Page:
I was horrified talking to a younger game designer when I discovered she had never heard of Jim Henson. The muppets, she knew them; but not Henson. Who knew thirty could feel so old?
I love storytellers like Henson who give us bad-bad guys. Evil characters that are still failures, or awkward, or uncomfortable. I was watching "The Dark Crystal" recently on Netflix looking for creative inspiration. In the movie, a race of evil vulture-lizard-like creatures called the Skeksis are portrayed as the ugly, vicious rulers of a subjugated land. In contrast to the wonderful but boring Mystics, the Skeksis squabble and fight.
Early on we're shown two of the Skeksis, one of whom has a high-pitched, comedic wheeze. Unlike other movies where he'd immediately be relegated to joke, he instead vies for the evil throne, and has others' support. But he fails, and is cast down, and ends up sowing chaos from afar.
That Skeksis has bad intentions, and yet I sympathize with him. Even better, the movie respects him. I remember first playing Max Payne and the conversations between the enemies, as you waited just round the corner. That was an important step, and amazing at the time.
In Skyrim, every time I approached one of those dangerous raider camps, I always, ALWAYS thought this might be the time I could talk and join in and get to understand those characters. That made Skyrim incredibly deep, and slightly frustrating that they didn't support this ambition. The behaviors governing movement and basic AI seem to be very similar to those governing characters in friendly villages. That meant that characters made the same weird movement glitches and mistakes as my allies. (Is this true again for Fallout 4?)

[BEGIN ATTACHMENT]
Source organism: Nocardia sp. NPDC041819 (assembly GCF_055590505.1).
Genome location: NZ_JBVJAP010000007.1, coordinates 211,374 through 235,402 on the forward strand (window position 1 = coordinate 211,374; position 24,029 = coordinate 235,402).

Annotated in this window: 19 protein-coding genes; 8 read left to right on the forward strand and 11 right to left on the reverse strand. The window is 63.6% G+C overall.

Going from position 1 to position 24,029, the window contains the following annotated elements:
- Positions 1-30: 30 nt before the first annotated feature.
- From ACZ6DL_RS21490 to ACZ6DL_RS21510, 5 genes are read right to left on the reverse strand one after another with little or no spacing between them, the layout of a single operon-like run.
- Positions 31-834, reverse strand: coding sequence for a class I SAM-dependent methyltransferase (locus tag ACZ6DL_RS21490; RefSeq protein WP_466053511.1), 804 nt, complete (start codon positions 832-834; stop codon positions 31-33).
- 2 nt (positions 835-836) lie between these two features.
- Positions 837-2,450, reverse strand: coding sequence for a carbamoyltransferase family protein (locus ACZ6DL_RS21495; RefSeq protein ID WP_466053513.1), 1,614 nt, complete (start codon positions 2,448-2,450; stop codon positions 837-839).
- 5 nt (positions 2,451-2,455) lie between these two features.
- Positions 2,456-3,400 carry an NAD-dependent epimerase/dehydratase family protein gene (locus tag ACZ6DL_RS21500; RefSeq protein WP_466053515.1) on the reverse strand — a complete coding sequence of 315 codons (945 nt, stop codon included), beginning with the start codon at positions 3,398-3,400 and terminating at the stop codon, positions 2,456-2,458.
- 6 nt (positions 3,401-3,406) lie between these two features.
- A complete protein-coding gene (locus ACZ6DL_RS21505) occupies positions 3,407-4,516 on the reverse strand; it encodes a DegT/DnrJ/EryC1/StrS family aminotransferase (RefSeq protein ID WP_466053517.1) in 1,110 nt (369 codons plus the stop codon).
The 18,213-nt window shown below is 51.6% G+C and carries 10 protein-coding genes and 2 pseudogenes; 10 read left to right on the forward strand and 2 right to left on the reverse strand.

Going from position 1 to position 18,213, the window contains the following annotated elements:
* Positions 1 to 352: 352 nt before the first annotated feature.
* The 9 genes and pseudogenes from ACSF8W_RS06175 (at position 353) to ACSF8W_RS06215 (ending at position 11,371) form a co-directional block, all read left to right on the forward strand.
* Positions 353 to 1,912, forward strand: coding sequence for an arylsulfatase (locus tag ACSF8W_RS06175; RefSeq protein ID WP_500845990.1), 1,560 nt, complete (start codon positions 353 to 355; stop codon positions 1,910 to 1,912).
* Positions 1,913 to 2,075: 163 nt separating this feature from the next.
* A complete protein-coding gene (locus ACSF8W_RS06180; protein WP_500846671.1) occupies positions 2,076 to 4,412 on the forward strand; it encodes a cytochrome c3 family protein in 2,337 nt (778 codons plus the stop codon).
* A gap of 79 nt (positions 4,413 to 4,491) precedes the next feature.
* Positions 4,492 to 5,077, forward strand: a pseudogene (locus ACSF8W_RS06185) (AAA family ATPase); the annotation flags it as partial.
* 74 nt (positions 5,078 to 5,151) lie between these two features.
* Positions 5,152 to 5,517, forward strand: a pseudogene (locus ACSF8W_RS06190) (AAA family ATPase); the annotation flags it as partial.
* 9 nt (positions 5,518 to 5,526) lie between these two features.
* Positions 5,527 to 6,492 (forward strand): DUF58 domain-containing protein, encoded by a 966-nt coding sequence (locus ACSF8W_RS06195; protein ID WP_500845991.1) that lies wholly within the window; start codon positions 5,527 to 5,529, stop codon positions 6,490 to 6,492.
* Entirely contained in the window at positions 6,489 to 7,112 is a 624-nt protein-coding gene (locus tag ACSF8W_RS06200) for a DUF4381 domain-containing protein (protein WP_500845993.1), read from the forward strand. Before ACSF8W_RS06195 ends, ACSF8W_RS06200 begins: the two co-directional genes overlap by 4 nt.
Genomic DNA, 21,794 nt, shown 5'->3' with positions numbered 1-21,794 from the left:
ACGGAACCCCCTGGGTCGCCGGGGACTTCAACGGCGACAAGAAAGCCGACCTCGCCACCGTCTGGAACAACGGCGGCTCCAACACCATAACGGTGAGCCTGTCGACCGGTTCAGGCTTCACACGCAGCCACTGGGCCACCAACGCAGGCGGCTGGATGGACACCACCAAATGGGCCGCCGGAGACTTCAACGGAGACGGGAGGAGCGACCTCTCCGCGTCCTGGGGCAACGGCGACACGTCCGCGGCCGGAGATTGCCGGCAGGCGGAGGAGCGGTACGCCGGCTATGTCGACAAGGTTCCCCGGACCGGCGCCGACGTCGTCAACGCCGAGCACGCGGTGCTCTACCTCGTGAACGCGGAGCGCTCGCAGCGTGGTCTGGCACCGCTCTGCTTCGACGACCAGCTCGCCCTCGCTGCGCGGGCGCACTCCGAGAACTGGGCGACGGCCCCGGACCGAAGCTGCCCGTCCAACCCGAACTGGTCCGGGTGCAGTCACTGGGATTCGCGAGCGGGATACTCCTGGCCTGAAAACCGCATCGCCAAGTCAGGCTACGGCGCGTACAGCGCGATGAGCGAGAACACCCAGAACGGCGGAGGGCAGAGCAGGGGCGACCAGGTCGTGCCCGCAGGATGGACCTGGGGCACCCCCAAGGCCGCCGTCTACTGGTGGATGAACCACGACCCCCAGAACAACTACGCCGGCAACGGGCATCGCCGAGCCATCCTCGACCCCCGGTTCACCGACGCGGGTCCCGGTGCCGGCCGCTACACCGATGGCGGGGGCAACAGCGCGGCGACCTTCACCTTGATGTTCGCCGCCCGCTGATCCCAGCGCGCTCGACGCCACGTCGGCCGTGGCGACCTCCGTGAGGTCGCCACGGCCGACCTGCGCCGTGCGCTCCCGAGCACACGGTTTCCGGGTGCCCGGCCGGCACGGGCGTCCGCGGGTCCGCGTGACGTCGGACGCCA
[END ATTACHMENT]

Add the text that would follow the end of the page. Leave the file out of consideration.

The epic comic Bone has two evil creatures that are the primary comic relief. They are failures, they are afraid, but they still want to eat anything, whether that be good characters or quiche. They struggle with their own fate, and how it defines them.
I talked with someone earlier this year about drug addiction, and I used the term "addict". The person responded saying she never liked to use the noun form to describe people. By saying they're "addicted", not an "addict", she tries to remove that identity being intrinsic to that person.
Her words have stuck with me. The term "addict" reduces that individual to such a simple definition, and likewise, reducing someone who polices to "cop" doesn't give them a chance to be more integral to the community, instead they become a form of government restriction. I'll admit I still use "cop", but it really does make it harder for that man or woman to escape all the good and bad that career defines.
No one is simple. And it's particularly hard to see the complexity of those we oppose.
Garthim and Mystics
Can you justify your evil characters? Can you justify the enemies in your game? I'm building a game now that has evil creatures threatening a little girl. And what those evil creatures mean, I'm not entirely sure right now. I think Jim Henson would be fine if I just said they were evil creatures, but I bet he'd ask some questions. He'd want to know a little bit more about that one baddie there. Because they're not all faceless enemies, I don't think.
Some of the Skeksis, or the cute little goblins in Labyrinth, they are contrasted with darker, more insidious evils in the narrative. Whether that be the soulless crab soldiers in the Dark Crystal, or the ruthless Skeksis emperor. But some of them are just me on the other side of the coin. It's uncomfortable to acknowledge how close our intentions are to those we oppose, but we've got to if we want to find the balance.
Randy is an independent developer. He has been involved with such wonderful projects as Escape Goat 2, Waking Mars, and the Spider games. He also develops his own games, including a board game called Scoundrels.
He's on twitter, tumblr, and his own site. He's working on a couple things he can't wait to show y'all.